In the present study, we chose to analyze the amplicon using the DHPLC instrument at a nondenaturating temperature, using the same PCR product to flow through the chromatography column under two different gradients, which were based on the predicted D and I allele sequences. We compared this DHPLC method with the conventional and confirmatory methods for ACE I/D polymorphism genotyping, and we propose this methodology for genotyping InDels throughout the genome.

2. Materials and Methods

2.1. Samples

Genomic DNA was directly extracted from 3 mL of whole blood [26] from 335 volunteers with mixed ethnic backgrounds, after obtaining their written informed consent.

2.2. Conventional PCR

Genotyping of the ACE gene was performed in all 335 samples, as described by Rigat et al. [12]. The primers anneal outside the insertion/deletion region in intron 16 of the ACE gene and yield a PCR product of 490 base pairs (bp) in the case of the insertion allele or 190 bp in the case of deletion allele. Depending on the presence or absence of the insertion allele, the genotype of the subjects was classified as II (homozygote for the insertion allele), DD (homozygote for the deletion allele), or ID (heterozygote).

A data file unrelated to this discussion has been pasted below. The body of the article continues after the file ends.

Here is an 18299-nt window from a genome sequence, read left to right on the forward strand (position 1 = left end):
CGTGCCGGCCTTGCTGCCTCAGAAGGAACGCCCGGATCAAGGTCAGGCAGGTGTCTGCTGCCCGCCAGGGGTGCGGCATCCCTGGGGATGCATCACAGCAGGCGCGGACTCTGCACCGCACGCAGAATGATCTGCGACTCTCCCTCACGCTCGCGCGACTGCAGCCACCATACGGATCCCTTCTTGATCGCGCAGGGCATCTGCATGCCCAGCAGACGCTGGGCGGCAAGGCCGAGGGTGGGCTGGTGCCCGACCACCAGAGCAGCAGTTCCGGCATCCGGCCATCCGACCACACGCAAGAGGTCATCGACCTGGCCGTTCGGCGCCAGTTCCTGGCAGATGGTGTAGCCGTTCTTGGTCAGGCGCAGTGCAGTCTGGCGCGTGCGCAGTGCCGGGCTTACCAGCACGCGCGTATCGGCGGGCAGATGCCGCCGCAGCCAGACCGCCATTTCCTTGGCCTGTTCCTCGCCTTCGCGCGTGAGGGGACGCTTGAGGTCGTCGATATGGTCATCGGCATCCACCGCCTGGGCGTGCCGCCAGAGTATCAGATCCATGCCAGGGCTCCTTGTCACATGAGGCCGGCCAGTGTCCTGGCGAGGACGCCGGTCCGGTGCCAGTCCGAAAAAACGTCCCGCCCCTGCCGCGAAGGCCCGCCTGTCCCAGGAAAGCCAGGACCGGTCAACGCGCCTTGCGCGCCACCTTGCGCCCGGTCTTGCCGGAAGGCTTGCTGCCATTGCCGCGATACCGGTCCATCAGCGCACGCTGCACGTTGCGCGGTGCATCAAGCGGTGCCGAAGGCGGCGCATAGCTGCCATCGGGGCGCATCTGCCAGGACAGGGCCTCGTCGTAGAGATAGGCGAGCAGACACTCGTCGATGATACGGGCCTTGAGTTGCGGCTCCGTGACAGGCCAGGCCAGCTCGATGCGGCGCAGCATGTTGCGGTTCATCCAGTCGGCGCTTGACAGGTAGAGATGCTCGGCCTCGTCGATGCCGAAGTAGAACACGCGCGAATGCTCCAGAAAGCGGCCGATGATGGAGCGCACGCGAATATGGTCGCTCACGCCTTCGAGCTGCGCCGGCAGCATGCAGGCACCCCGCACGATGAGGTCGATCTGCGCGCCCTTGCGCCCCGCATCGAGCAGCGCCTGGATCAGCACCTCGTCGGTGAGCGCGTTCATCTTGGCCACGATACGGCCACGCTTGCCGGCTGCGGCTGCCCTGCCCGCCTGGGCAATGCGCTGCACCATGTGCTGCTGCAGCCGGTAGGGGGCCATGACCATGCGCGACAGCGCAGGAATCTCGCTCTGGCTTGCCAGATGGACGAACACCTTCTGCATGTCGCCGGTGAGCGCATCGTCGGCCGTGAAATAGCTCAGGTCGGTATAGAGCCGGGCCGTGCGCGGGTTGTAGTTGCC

2.3. Confirmatory PCR

Each sample found to be of the DD genotype using the conventional method was subjected to a second independent PCR amplification with a set of primers that recognize the Alu insertion-specific sequence, as described by Shanmugan et al. [15]. A PCR product of 408 bp indicated the insertion allele.

2.4. DHPLC Analysis

DHPLC analysis was performed in each sample found to have the DD genotype using the conventional method [12].

Genomic DNA samples were subjected to PCR using 10 mM of forward primer and 10 mM of reverse primer, as described by Rigat et al. [12], in a solution containing 1.0 mM MgCl+2, 2.5 mM Tris-HCl (pH 9.0), 1.0 mM each of dNTP, and 1 U of Platinum Taq DNA polymerase (Invitrogen, SP, Brazil).